Modified 425 reassembly,i need help

Old May 30th, 2019, 07:38 PM
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Modified 425 reassembly,i need help

Im looking for pointers,tips,resources, overall really just where do i start?
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Old May 31st, 2019, 04:55 AM
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First question would be have you ever done a complete engine before and do you have the proper tools to measure everything and to assemble it ?
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Old May 31st, 2019, 06:18 AM
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Modified? Does that mean machine work? There are lots of videos on YouTube. Put in Oldsmobile. Bill Travado has a series of an Oldsmobile engine assembly. Some tools will be needed.
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Old May 31st, 2019, 01:45 PM
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Machine work yes,No previous experience on this scale. I probably have most of the tools or access to them.

Last edited by JayDee314; May 31st, 2019 at 01:46 PM. Reason: Adding info
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Old May 31st, 2019, 10:40 PM
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Oh boy......this may sound daunting and scary at first, but after many "well-intentioned" machinists got done with our parts, everything would have absolutely screwed up in a matter of 5 minutes or less of firing up the engine for the first time.


VORTECPRO saved our bacon after seeing how much I couldn't properly measure because I didn't have the correct tools (He has a nice Sunnen dial bore gauge and the way to zero it in a fixture for a targeted hole/bore size) for the crankshaft journals, rod big ends, main bores, cylinder bores, and then once those bore sizes were established and repaired by resizing the rod big ends, align honing the mains, verifying piston to cylinder wall clearances and/or honing to correct size, then you install the bearings that you bought for the mains and rods, and take measurements on each bearing i.d. again to verify the clearance to the crank.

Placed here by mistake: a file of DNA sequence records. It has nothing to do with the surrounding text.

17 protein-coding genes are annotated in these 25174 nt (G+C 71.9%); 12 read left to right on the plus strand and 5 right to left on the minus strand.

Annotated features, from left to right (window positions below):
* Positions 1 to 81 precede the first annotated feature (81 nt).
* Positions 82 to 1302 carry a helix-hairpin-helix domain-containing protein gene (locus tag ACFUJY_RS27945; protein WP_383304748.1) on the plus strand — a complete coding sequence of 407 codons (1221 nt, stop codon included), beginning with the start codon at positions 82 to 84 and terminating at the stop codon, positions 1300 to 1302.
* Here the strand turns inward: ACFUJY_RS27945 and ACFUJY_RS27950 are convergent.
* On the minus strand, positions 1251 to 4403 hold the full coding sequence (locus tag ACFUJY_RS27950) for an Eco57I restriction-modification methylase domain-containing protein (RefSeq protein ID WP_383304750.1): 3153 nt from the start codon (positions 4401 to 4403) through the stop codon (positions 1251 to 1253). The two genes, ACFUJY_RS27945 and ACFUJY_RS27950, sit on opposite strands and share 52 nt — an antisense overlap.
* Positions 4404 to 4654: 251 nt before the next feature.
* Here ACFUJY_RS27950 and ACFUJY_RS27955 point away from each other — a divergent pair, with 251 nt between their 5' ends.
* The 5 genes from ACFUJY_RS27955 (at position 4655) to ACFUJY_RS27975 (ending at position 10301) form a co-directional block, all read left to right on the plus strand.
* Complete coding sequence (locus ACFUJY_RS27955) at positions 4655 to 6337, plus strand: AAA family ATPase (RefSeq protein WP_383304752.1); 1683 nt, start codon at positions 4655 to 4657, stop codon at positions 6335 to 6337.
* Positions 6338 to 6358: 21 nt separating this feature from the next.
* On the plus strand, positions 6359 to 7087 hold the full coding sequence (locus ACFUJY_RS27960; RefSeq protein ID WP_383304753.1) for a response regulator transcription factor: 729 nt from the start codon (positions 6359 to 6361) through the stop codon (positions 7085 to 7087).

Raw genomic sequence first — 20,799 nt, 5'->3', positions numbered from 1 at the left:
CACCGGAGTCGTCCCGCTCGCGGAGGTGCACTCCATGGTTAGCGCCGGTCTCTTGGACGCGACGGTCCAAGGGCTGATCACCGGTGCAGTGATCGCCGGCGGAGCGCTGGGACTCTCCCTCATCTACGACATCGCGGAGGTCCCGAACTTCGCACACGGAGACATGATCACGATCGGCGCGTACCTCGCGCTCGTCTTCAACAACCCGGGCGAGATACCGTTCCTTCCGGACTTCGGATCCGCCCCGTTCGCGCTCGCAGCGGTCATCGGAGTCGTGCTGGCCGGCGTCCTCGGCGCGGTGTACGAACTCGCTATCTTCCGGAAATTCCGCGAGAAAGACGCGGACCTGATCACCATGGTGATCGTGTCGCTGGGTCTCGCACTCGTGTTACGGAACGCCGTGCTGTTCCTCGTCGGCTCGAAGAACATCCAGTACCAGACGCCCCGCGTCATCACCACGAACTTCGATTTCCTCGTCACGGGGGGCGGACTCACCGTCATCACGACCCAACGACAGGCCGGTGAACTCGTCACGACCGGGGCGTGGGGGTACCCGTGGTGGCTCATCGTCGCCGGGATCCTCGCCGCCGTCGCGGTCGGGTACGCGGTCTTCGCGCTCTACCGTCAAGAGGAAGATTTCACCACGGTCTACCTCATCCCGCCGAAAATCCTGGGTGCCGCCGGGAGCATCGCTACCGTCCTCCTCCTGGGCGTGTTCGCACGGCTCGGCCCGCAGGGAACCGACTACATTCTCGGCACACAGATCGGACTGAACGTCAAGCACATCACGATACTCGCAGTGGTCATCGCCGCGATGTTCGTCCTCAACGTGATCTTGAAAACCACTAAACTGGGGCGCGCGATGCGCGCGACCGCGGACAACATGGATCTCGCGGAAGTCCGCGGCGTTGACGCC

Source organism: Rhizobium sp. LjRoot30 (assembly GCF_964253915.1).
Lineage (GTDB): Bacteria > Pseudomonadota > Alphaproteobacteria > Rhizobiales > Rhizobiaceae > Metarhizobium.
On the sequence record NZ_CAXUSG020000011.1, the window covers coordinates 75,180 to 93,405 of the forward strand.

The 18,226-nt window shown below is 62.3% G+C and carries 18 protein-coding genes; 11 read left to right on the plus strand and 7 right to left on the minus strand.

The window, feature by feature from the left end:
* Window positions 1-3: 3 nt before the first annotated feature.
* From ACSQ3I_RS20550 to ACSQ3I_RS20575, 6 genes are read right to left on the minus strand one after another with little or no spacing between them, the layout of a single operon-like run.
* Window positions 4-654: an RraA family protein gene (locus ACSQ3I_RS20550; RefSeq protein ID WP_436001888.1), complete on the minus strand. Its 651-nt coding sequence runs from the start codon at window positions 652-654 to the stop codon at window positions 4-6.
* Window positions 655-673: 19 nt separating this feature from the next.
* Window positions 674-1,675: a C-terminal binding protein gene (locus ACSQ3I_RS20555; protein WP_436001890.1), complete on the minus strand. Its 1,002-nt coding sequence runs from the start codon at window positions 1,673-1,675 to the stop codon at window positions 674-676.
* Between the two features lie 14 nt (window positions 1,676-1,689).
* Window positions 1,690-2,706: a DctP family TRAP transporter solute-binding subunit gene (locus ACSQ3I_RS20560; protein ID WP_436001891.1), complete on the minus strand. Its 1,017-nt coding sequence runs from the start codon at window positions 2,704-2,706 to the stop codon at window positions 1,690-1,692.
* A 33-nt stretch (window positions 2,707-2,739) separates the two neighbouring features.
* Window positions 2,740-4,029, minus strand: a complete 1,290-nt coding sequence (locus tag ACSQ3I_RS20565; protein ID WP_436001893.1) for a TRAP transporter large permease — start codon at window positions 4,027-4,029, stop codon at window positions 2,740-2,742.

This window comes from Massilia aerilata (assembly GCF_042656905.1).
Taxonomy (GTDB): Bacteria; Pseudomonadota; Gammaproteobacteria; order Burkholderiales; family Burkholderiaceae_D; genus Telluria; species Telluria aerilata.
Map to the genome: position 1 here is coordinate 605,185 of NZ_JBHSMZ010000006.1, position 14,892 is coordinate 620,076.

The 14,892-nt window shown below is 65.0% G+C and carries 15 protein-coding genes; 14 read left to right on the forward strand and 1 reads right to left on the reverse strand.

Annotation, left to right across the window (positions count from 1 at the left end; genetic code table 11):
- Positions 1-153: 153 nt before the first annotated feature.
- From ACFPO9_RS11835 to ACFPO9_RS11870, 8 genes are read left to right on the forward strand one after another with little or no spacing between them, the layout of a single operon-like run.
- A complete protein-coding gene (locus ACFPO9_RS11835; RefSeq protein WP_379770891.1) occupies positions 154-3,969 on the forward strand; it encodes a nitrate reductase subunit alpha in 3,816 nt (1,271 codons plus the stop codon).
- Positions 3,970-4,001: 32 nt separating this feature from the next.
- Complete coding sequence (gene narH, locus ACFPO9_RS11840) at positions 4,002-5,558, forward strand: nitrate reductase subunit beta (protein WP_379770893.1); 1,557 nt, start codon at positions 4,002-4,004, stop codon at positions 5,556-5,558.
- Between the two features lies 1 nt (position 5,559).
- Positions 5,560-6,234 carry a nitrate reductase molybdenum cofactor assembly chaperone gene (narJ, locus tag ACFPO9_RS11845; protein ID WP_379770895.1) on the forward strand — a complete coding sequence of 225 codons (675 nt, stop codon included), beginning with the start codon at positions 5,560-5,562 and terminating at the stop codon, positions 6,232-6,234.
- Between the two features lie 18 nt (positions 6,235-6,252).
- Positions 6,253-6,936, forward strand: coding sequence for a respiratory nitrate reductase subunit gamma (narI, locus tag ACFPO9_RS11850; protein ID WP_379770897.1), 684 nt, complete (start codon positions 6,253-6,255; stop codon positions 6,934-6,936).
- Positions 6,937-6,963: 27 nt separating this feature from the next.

I have a cheap dial bore gauge, and it works fine for hard parts, but it doesn't do great on bearings, as it doesn't have large rollers and can mark the bearings a little too much. I could just measure enough to know that I wasn't getting the clearance that I wanted/needed to keep this engine alive.

The next thing that is very difficult to measure without a known/trusted crank grinder helping you out is not only the clearances that can be measured with a micrometer for the ROD and MAIN journal sizes of the crank, but a way to measure the journals for concentricity, runout, sloped journals, a bent crankshaft nose, etc.

As can be seen on our build thread (yes, I know it is long), but it shows two videos, one of the crank showing an Egg-shaped profile (watch the Arnold gauge needle flick back and forth when it is centered on a journal of our crank when it was poorly turned); Once the crank was corrected by VORTECPRO, the Arnold gauge shows ZERO run-out and no concentricity issues.

It is not like Oldsmobiles are some sort of Rocket Science (pun intended), but, the truth is, that most machinists can't/won't do quality work for the common customer. I am sure there are more than just a few Chevy engines that have been screwed up just as bad as these machinists can screw up an Olds engine, but in all honestly, 90% of most engine machinists work is involving Chevrolet engines of some sort, and many of them don't care to learn about another type of engine, especially one that has a reputation for being hard to rebuild successfully (Olds).

I think you really have to first, find a good machinist with a reputation for success with Olds engines or other oddball engines, Secondly, you have to pay this good machinist a decent amount of money to get good work, otherwise, why wouldn't they just hurry through it and take your money with a smile and say "good luck" when you pick up your junk.